Browse Primary Sources
"Veritas had previously punk'd lefty activist groups and non-journalistic employees at NPR. But in its attempted sting of the Washington Post, Veritas went directly at the paper's reporters with a female operative selling a fictitious story that she had been impregnated by Alabama senatorial candidate Roy Moore as a teenager. The Post's reporters saw through her flimsy deceptions, counter-stinging her and Veritas with a bundle of fine reporting and thus proving the opposite of the organization's hypothesis: the Post had no overwhelming bias against Moore, and it exercised skepticism and thoroughness in reporting an allegation brought to its attention. While outrageous, the depth of Veritas' undercover deception is not unprecedented, even in contemporary journalistic circles. In 2007, investigative journalist Ken Silverstein went undercover for Harper's magazine as a business executive who intended to hire lobbyists to skirt the law in helping him reform Turkmenistan's poor international image. In 1992, ABC News producers told Food Lion a passel of lies to secure jobs at the supermarket so they could film a story about the chain's substandard health practices. In 1963, Gloria Steinem submitted a fake name and Social Security number to get a job as a Playboy bunner for expose in Show magazine. . . .
"Lying to Tell the Truth: Journalists and the Social Context of Deception" - Seow Ting Lee - Mass Communication & Society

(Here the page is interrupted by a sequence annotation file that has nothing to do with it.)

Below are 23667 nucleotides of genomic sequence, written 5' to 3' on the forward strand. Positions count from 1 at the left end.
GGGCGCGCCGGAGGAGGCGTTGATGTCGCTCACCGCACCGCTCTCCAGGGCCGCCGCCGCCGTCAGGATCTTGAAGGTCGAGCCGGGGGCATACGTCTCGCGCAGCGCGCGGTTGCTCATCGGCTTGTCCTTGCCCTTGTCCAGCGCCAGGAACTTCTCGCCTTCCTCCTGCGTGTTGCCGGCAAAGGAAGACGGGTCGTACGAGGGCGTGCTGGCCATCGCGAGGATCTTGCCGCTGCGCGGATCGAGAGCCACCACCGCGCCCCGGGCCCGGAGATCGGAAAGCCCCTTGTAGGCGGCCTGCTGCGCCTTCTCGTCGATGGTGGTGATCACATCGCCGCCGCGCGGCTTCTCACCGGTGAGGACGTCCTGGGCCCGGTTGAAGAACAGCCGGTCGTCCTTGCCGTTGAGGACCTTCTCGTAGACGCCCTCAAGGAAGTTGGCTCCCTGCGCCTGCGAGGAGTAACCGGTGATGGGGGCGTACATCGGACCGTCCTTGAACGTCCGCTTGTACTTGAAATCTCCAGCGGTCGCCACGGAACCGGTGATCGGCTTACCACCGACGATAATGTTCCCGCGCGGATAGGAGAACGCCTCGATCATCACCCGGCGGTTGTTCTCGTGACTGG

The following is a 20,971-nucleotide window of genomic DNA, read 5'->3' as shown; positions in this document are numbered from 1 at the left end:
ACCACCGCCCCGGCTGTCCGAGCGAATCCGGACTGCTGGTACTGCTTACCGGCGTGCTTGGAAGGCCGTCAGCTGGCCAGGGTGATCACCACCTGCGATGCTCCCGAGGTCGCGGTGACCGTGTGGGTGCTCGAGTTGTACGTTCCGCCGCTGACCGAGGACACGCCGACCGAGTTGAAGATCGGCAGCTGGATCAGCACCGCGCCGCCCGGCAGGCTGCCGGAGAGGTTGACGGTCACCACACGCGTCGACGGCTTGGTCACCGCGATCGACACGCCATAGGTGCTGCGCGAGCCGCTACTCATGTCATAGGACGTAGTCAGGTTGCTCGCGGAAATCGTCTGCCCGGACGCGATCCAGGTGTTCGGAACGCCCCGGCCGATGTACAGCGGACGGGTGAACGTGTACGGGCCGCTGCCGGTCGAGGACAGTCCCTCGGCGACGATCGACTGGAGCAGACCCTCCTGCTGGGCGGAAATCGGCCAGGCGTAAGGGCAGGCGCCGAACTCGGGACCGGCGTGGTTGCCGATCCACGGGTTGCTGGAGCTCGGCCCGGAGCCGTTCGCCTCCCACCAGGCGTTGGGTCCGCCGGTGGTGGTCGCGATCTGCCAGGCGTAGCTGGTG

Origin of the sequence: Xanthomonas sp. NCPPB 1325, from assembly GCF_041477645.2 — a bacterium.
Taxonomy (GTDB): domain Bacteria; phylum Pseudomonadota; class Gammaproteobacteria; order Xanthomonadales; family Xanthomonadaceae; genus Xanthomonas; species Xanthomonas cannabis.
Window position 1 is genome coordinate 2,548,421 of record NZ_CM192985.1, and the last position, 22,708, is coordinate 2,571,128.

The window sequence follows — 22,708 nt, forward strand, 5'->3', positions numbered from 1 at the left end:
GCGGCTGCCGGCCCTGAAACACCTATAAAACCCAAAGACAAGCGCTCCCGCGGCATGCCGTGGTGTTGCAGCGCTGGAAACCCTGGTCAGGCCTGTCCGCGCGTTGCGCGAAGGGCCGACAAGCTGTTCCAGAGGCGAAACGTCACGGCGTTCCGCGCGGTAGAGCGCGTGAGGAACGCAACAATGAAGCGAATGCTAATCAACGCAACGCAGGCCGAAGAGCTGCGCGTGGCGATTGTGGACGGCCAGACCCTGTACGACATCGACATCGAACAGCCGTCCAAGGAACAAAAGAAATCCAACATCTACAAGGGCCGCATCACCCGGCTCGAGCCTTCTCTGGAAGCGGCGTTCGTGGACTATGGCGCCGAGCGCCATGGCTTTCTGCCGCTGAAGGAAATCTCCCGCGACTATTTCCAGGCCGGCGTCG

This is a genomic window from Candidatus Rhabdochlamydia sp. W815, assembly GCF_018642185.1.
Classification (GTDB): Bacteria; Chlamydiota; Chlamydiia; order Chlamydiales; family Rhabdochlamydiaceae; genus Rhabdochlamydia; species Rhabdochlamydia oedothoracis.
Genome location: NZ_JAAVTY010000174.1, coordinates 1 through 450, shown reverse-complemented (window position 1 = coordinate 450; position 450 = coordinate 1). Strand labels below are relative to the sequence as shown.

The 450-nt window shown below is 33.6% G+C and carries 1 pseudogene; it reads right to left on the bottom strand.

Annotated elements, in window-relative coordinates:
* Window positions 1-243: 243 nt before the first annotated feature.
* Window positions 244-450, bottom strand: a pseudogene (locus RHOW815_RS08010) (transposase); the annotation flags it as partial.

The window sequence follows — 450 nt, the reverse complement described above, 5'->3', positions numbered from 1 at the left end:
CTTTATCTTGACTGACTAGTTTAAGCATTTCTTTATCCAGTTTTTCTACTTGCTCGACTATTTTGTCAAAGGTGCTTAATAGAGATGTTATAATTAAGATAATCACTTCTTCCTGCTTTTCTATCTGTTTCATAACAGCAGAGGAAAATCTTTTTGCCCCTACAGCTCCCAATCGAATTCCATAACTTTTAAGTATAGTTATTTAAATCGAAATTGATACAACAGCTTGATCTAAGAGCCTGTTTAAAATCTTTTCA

"Deception is an illusive and difficult issue. The inverse of deception is truthfulness, which is perhaps the closest to a universal value that we have. Deception is objectionable, but this moral outlook is complicated by the systematic nature of deception in human relationships, from little white lies in social intercourse to the far more capacious deception in international relations or warfare. . ."
Mass Communication and Society 2004-01-01
". . .In December, a North Carolina jury decided that two ''Prime Time Live'' producers went too far in 1992 when they lied on applications and obtained jobs in the back rooms of Food Lion supermarkets. The resulting program hurt Food Lion's bottom line, and ABC News was hit with $5.5 million in punitive damages. The consequences of the decision, which ABC is appealing, will assuredly be felt in future television exposes or the lack of them. . ."
The New York Times 1997-03-09
". . .Other ways - truthful, ethical - exist besides hidden camera footage to nab wrongdoers. Classic investigative reporting relies on public documents, skilled interviewing, exhaustive research and cross-checking. Why should electronic journalists exempt themselves from the rules of fairness? . . ."
The Washington Post 1992-12-22
". . .The judge in the case said something every journalist should remember: The First Amendment is not a license to trespass, to steal, or intrude by electronic means into the precincts of another's home of office. It does not become such a license simply because the person subjected to the intrusion is reasonably suspected of committing a crime. . ."
IRE Journal 1999-03-01
"Media Talk; Journalists Defending the 'How' In Their Work" - Felicity Barringer - The New York Times
"Who? What? When? Where? Why? These are the questions journalists are trained to ask. But the question that continues to haunt journalists who are hauled into court is ''How?'' How did the journalist get the information? How did he or she approach sources? What did the journalist say to the subjects of the story? . . ."